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Initiatives: Teaching Quality

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Teaching Quality: Reimagining Professional Development for Teachers

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The most important factor in student achievement is what teachers know and do. Washington STEM's teaching quality initiative, including STEM-PD, is reimagining professional development for teachers.

Teachers are the most important factor in education. Therefore, preparing teachers with effective professional development to increase teaching quality is critical. This is especially true now in light of new math and science learning standards adopted by the state of Washington. Despite the $300 million spent per year on teacher professional development in Washington, teachers report that they do not feel prepared to teach students to meet the demands of these new standards. Logistical challenges, such as time and money, are the primary reasons that teachers do not receive the types of experiences that we know make professional development effective.
Washington STEM launched an initiative called STEM-PD in 2013 to equip teachers with technology from IRIS Connect and the supporting tools and resources to overcome these logistical challenges. The technology enables teachers to have high-quality professional development and take control of their own learning.
Currently in its third year, we are collaborating with educators in 42 schools across Washington to integrate this technology into schools’ existing professional development activities.
Key findings:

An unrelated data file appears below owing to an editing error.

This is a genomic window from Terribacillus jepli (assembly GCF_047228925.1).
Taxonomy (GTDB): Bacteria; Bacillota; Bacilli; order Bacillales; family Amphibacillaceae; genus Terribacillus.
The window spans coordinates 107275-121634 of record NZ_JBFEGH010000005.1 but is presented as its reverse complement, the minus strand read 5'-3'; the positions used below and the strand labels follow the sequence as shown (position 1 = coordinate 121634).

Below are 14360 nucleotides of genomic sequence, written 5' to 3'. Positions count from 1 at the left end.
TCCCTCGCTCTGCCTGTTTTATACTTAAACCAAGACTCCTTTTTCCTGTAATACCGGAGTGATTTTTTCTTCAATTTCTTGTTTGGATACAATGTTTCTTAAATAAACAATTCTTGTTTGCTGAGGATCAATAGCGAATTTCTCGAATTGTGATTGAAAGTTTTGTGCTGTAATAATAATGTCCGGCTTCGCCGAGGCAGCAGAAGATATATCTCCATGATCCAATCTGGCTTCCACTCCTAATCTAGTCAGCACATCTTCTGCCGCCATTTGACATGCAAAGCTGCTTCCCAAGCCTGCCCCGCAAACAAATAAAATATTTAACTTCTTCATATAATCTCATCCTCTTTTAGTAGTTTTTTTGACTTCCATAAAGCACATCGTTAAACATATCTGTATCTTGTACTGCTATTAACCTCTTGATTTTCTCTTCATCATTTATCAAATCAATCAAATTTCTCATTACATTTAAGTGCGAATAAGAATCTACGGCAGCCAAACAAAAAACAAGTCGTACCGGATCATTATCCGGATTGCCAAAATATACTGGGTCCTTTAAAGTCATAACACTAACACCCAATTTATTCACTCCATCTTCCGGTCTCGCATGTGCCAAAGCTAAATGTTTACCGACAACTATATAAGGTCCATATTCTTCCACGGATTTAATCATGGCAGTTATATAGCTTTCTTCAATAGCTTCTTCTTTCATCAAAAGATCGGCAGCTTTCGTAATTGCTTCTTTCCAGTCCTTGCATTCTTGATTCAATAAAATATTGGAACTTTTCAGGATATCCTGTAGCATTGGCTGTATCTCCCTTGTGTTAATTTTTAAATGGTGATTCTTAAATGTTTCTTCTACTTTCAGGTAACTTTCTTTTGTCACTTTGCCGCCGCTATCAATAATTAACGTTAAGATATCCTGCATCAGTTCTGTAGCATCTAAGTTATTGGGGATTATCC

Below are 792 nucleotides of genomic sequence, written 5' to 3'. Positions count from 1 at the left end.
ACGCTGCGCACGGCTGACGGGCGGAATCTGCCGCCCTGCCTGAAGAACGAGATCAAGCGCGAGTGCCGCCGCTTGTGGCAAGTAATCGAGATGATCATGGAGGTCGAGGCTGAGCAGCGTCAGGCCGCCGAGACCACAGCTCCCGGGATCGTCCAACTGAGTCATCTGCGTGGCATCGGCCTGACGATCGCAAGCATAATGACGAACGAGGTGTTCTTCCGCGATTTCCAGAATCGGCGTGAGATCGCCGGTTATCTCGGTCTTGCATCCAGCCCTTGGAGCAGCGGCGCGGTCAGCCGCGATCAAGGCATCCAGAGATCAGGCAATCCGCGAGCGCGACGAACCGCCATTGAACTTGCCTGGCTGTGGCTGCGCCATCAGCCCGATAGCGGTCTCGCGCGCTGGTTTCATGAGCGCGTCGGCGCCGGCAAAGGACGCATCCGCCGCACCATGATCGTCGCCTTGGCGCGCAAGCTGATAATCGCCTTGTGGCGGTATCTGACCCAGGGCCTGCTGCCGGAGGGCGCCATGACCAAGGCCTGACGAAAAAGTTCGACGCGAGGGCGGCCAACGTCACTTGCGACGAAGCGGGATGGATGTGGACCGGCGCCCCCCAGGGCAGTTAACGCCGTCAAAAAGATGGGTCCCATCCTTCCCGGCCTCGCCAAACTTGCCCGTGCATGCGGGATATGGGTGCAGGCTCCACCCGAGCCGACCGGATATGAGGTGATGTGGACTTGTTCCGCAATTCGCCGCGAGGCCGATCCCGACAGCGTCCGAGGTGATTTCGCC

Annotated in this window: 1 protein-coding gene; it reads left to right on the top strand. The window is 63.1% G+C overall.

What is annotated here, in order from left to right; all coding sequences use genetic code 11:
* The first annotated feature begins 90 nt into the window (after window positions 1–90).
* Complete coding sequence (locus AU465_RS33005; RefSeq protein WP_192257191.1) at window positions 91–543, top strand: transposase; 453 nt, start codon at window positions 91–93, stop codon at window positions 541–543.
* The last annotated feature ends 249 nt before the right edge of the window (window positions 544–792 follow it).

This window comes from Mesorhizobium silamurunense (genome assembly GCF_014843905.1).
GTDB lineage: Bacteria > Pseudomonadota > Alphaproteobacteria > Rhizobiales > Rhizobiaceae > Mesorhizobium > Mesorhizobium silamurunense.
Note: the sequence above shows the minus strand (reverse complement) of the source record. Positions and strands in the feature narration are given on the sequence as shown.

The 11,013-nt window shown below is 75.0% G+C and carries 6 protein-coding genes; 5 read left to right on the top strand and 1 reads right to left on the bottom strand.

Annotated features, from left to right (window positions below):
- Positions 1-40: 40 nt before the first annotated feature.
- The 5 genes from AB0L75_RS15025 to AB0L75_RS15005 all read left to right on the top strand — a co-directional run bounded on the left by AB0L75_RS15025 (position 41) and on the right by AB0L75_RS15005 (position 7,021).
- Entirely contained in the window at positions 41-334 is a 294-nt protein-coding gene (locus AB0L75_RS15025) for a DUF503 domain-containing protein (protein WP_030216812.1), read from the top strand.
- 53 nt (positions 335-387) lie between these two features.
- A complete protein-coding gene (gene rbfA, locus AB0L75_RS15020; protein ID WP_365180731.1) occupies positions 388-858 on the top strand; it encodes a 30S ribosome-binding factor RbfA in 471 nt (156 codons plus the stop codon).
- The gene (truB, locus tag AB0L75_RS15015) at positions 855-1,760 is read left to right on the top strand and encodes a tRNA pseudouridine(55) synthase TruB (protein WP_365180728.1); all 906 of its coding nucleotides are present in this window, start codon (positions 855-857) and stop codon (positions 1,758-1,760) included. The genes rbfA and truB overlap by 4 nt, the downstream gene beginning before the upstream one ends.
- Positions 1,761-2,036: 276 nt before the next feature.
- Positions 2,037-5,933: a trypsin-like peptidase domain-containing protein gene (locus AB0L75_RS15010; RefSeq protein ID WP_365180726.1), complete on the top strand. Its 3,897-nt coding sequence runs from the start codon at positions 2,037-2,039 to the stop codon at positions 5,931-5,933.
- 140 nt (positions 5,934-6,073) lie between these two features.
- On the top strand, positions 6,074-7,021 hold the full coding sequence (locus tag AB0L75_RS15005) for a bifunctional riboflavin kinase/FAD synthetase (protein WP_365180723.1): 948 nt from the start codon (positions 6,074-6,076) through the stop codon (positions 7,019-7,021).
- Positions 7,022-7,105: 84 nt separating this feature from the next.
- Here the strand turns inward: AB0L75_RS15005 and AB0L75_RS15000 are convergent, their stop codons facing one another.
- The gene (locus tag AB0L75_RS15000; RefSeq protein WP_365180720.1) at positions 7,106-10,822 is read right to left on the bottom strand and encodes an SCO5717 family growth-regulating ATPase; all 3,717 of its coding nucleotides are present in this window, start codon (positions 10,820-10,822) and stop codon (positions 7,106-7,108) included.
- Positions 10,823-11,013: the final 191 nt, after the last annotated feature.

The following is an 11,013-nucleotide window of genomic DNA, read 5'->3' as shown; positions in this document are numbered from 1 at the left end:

Deeply integrating video into the professional learning process is challenging and requires:
  • Systemic support to provide teachers with the necessary time and resources
  • Clarity of professional learning goals
  • A culture of learning and trust where teachers are able to share their teaching with their peers to provide and receive feedback that helps them meet their professional learning goals
  • Careful attention to “change management”
The technology is enabling teacher professional development that aligns with what the research shows is necessary to make it effective. So far, the schools involved have recorded more than 2,000 videos (600+ hours) of classroom teaching. They have watched, shared, and analyzed these videos hundreds of times.
Participating teachers have been able to:

  • see models of effective, standards-aligned instruction
  • to reflect on and analyze their teaching
  • to reflect and collaborate on their teaching within their professional learning communities
  • to receive ongoing feedback and coaching
71% of participating teachers say that they believe that the quality of their PD has improved as a result.
Here’s more of what the educators involved are saying:
For details about the outcome of the STEM-PD initiative, download the Phase I and Phase II evaluation reports.
What’s next?
The Innovation team at Washington STEM is assembling a Video Professional Learning Toolkit, scheduled to be widely available later in 2016. This free, online resource will provide detailed, practical information for educators that want to integrate video into their professional learning. 

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